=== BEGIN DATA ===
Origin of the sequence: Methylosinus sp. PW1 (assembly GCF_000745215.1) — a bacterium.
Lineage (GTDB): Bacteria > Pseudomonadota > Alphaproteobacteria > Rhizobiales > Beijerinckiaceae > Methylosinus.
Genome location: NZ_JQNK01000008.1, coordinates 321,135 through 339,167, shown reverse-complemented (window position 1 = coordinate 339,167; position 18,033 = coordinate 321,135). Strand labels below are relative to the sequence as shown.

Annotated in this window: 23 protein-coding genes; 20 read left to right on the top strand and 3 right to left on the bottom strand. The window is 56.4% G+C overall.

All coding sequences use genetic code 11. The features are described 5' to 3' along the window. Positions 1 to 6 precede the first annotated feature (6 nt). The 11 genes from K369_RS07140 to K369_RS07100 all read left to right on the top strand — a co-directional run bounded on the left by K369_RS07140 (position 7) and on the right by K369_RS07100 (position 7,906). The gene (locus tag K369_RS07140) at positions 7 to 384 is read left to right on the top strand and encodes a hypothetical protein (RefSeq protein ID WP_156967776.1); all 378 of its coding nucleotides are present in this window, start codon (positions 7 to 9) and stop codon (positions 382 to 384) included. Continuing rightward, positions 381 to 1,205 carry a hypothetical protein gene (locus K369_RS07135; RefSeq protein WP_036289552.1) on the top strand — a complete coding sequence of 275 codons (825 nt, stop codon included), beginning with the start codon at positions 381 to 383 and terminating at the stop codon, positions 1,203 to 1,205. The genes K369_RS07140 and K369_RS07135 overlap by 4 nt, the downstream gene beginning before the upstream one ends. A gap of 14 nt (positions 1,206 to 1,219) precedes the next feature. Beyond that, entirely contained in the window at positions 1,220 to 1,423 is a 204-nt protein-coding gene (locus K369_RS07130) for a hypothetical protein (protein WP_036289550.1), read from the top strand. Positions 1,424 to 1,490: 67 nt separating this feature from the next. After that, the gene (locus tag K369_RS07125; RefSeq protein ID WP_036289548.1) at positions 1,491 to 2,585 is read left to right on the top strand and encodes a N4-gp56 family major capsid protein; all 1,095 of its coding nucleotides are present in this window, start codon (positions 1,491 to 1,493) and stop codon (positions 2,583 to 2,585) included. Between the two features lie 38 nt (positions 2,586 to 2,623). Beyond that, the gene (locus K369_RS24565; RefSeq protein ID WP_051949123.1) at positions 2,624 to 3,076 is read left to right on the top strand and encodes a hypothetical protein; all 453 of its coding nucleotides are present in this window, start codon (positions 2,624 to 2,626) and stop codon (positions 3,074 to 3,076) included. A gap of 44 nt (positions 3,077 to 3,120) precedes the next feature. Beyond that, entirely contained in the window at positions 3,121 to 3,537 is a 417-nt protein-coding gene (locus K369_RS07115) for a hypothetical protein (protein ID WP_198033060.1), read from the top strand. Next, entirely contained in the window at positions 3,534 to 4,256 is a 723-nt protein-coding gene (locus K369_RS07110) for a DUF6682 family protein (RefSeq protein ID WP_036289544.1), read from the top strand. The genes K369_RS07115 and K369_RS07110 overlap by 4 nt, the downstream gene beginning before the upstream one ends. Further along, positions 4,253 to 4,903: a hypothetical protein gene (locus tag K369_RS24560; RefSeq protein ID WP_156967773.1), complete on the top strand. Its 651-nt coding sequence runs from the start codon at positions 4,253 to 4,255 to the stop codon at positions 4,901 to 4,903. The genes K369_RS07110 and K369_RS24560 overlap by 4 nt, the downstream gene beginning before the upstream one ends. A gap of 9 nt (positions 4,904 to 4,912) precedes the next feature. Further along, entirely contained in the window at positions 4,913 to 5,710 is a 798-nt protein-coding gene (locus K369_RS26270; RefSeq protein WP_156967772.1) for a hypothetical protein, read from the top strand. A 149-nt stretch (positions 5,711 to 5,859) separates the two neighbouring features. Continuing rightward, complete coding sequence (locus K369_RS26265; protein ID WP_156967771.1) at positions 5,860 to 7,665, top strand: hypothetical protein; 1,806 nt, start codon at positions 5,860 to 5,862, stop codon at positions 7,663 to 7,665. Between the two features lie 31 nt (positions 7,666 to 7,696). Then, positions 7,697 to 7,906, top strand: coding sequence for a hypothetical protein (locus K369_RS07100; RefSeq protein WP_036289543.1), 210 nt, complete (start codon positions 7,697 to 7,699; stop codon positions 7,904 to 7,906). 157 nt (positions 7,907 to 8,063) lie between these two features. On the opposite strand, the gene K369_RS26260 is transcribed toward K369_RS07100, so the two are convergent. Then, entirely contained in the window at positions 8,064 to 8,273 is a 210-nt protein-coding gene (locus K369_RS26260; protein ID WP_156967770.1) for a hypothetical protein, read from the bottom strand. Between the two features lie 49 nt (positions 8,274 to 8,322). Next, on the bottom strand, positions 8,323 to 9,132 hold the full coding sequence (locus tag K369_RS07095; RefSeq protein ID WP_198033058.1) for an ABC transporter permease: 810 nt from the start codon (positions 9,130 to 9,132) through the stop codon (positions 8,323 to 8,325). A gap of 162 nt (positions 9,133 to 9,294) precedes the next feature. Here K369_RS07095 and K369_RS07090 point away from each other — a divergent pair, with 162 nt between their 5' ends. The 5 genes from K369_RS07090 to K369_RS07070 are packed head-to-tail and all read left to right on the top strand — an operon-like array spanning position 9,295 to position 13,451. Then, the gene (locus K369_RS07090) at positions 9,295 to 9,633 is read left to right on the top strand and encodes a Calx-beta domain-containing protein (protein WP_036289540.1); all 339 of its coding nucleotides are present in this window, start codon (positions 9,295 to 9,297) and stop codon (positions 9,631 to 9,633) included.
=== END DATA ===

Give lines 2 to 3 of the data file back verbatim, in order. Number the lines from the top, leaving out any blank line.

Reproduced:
Lineage (GTDB): Bacteria > Pseudomonadota > Alphaproteobacteria > Rhizobiales > Beijerinckiaceae > Methylosinus.
Genome location: NZ_JQNK01000008.1, coordinates 321,135 through 339,167, shown reverse-complemented (window position 1 = coordinate 339,167; position 18,033 = coordinate 321,135). Strand labels below are relative to the sequence as shown.